INSIDE VICTORIAN COUPLE’S DESIGNER RETIREMENT RETREAT
From faulty family villa to modern beach house.
From faulty family villa to modern beach house.
Australian retirees William and Catherine Parsons have settled down in a frontline beach house on the country’s south coast, about a 90-minute drive from Melbourne.
They took the long way home.
Back in 1995, Mr. Parsons, now a 71-year-old retired airline pilot, and his wife, 57, a retired nurse, spent $258,000 on a 1/7th-acre lot on a windy bluff on the, leading to the Port of Melbourne.
Their original plan was to raise their two daughters in a new 371sqm villa, completed in 1998, but faulty construction, they said, culminated in the home’s demolition in 2016. That fiasco paved the way for a $2.1 million do-over with new architects and new builders.
For several years the family endured makeshift living arrangements, including homeschooling their children, now adults, during extended overland trips on four continents, or “road schooling,” as Ms Parsons likes to call it.
Finally, in the autumn of 2019, the couple moved into a new 353sqm, four-bedroom home.
The three-story house has a concrete-and-eucalyptus facade sealed against potentially heavy winds and corrosive salt spray. The second floor has a sheltered terrace and pool area accessible from the split-level open living and dining area that highlights ocean views.
The couple make the most of the site, says Mr Parsons, with the help of poured-concrete walls and double-glaze windows. “We’re extremely exposed,” he says, “but the new house is rock solid. With the doors and windows closed, we can just hear the ocean. When they’re open, it’s like a train going past.”
Known for ideal surfing and hang-gliding conditions, the couple’s stretch of peninsula is a dunescape. They went for a wild look with $71,000 in landscaping, opting for low-maintenance indigenous species and a naturally planted roof garden.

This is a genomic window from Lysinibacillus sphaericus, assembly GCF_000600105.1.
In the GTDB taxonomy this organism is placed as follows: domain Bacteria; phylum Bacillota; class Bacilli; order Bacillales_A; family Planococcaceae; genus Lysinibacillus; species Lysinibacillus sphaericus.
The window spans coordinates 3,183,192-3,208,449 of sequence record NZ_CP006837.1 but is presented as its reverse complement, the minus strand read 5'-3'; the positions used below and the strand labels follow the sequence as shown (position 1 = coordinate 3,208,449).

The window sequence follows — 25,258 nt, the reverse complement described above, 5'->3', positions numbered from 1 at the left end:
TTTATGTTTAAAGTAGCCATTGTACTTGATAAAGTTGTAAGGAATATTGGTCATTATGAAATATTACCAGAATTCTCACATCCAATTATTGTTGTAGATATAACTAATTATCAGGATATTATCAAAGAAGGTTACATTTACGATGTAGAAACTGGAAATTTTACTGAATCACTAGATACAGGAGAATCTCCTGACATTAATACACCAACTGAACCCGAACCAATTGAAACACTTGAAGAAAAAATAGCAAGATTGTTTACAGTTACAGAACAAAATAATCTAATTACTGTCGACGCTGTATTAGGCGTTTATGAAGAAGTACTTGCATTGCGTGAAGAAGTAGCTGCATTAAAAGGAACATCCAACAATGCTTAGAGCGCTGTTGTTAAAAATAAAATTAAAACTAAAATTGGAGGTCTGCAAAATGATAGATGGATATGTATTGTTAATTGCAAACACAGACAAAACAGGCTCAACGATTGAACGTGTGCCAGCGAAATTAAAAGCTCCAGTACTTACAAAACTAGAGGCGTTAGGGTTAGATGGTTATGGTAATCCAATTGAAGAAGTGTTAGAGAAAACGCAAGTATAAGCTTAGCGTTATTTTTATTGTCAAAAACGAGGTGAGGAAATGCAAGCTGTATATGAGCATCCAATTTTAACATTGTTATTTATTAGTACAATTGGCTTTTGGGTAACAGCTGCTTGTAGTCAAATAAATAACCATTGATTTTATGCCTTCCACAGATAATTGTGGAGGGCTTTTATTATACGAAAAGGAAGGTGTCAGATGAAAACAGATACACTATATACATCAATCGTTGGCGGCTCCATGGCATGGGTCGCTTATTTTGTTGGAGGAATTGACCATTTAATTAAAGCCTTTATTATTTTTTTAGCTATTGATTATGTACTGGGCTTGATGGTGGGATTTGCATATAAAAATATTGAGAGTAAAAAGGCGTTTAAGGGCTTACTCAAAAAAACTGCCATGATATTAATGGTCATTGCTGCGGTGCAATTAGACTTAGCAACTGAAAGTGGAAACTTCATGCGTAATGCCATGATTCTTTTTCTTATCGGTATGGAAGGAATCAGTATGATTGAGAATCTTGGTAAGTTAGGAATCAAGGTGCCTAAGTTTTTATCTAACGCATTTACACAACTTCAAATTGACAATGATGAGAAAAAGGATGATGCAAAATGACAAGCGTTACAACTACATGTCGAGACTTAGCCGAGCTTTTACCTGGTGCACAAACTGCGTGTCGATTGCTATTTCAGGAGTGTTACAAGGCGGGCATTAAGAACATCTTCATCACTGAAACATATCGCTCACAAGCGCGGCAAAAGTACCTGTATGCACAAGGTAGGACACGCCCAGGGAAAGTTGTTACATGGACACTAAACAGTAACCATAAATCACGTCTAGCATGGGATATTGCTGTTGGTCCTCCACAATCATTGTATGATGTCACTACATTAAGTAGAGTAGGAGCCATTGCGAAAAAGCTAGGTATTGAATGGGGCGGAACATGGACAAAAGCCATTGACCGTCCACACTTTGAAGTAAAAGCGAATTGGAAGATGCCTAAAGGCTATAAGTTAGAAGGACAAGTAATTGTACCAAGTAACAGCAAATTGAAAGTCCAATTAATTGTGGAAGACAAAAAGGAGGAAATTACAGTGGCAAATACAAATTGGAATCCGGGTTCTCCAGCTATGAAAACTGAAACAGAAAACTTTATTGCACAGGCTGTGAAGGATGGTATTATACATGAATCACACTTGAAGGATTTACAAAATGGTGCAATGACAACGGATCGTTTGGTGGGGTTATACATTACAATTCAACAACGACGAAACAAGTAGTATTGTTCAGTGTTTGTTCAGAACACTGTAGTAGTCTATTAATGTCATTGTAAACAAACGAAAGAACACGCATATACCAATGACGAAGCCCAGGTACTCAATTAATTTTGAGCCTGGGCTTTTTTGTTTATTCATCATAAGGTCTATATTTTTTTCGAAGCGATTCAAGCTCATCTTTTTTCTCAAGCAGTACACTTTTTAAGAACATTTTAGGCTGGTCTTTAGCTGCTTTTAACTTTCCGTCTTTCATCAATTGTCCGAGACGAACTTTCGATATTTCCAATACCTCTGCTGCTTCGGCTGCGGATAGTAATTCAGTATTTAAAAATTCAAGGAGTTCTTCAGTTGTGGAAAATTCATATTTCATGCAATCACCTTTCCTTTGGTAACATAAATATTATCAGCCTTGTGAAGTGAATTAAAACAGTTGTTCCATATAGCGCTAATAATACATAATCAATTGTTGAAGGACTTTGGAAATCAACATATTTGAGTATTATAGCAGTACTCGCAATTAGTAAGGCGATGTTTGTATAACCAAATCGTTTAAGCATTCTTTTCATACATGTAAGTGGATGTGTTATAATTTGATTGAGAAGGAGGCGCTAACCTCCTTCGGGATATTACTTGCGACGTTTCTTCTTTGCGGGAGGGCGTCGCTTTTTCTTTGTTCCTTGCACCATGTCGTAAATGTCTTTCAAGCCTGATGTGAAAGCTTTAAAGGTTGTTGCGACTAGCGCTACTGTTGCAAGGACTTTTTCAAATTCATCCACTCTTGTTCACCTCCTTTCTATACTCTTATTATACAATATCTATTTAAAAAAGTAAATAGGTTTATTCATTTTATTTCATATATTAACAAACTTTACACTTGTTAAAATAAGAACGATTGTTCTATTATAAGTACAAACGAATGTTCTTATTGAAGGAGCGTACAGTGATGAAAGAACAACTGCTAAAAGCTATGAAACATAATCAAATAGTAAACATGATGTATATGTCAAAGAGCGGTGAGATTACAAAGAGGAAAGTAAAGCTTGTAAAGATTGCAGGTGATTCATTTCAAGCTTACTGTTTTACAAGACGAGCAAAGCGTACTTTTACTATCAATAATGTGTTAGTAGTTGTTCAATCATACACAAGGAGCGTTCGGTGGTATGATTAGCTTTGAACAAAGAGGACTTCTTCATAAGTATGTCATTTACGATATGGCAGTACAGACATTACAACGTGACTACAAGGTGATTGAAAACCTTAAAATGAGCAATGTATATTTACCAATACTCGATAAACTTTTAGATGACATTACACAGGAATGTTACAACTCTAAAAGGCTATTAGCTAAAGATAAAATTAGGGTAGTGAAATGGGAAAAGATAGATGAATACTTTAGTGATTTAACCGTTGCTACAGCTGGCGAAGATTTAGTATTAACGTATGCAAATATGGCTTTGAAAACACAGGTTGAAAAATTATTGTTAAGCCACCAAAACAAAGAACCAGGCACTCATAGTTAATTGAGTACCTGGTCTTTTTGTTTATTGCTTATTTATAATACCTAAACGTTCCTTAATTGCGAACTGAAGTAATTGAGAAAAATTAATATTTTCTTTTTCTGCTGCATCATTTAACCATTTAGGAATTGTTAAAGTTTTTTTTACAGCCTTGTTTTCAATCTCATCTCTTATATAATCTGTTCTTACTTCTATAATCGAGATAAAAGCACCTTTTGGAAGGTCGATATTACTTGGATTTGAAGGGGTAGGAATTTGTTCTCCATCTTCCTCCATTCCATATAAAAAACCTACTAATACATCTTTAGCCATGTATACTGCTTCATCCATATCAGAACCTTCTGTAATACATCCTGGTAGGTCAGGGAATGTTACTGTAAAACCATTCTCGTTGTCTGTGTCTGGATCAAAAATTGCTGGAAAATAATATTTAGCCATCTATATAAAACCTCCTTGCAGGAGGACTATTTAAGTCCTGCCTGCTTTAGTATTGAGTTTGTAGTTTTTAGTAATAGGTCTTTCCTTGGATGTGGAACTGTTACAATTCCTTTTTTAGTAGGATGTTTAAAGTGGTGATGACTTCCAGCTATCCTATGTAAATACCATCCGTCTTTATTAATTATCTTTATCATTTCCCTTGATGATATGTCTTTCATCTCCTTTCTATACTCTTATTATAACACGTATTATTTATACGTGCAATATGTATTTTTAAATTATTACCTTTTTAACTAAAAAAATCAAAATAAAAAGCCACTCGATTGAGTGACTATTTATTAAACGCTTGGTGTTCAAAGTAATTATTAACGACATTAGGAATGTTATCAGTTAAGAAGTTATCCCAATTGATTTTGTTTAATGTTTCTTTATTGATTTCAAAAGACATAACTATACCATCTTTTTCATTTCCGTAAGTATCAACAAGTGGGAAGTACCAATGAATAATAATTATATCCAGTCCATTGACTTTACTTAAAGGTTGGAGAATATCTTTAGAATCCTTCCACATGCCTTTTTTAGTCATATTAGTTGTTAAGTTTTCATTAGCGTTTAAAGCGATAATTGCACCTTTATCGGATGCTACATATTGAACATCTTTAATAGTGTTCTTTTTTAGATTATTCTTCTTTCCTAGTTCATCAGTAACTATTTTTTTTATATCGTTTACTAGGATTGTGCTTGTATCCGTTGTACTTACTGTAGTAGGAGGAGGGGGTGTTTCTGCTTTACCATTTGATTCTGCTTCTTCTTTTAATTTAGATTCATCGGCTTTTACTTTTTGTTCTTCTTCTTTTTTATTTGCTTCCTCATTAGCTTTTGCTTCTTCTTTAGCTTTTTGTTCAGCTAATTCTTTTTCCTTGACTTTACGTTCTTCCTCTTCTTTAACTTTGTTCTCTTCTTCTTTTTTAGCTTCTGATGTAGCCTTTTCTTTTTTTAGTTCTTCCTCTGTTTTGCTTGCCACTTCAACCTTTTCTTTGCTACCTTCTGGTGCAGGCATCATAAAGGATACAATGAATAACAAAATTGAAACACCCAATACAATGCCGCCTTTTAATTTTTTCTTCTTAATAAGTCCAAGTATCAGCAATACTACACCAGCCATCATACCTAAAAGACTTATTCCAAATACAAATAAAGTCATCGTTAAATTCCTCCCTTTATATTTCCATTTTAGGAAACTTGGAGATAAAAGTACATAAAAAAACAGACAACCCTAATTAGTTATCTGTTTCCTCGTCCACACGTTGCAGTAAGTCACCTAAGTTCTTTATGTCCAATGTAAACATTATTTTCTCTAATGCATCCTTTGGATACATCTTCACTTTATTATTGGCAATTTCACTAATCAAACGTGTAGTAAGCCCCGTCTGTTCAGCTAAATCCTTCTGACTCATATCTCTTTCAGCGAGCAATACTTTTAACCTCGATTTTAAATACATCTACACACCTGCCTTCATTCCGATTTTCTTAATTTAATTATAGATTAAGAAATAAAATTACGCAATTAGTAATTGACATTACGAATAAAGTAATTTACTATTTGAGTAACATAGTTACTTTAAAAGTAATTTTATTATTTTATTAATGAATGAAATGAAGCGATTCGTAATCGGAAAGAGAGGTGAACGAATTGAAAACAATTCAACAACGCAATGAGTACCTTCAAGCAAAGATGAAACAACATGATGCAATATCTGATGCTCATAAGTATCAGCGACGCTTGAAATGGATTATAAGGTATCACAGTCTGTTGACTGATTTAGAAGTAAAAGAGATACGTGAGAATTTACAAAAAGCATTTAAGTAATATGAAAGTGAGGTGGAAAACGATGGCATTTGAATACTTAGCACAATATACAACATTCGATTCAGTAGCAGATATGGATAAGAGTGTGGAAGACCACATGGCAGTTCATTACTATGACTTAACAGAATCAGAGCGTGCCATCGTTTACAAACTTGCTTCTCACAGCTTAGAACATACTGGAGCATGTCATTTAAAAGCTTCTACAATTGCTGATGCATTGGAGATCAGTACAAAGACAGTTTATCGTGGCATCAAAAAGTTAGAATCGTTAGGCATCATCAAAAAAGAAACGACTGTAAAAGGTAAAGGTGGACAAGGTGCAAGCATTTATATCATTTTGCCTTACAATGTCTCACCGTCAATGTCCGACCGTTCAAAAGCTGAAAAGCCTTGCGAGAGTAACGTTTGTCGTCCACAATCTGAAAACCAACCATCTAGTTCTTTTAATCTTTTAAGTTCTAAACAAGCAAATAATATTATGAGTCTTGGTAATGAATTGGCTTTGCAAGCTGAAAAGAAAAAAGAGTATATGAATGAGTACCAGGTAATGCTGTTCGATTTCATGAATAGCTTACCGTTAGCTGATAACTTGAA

The couple worked with Auhaus Architecture, a Melbourne studio specialising in upscale single-family homes. Kate Fitzpatrick, an Auhaus principal, estimates it costs an extra $160,000 to $200,000 to build on their site rather than on a sheltered inland lot. Benjamin Stibbard, her fellow Auhaus principal, says that the peninsula’s predominant southern winds, blowing most days off the ocean, can cause “rain that is horizontal,” adding that the house is “as waterproof as a bathtub.”
The peninsula can also have hot sunny spells in January and February, with temperatures well over 100 degrees. The couple spent $412,000 on concrete, and their double-thick walls help keep the house cool in summer and warm in winter.
The main section of the house includes a top-floor master suite and lower-level granny flat, while an adjoining single-storey wing, separated from the rest of the house by the $79,000 pool area and reached by a first-floor corridor, has bedrooms for their visiting daughters, as well as a music room and a yoga deck.
To navigate the main portion of the house, the couple spent $52,000 on an elevator—an upgrade, jokes Ms Parsons, of the previous home’s dumbwaiter. But their major splurge, they say, was a spiral staircase.
“I have always had a thing for staircases,” says Ms Parsons of the $87,000 set of stairs, which has a looming sculptural presence when viewed from the pool and terrace.
The interior of the home tends to rely on dark elements, including eucalyptus panelling, but the staircase itself is painted gleaming white—at her architects’ suggestion, says Ms Parsons.
She might have opted for the original battered-silver of the unpainted steel, she says, but the white, she decided, “looks elegant.” On the whole, it “takes away the brutality” of the bare concrete walls that show traces of the wood forms used to shape them on site.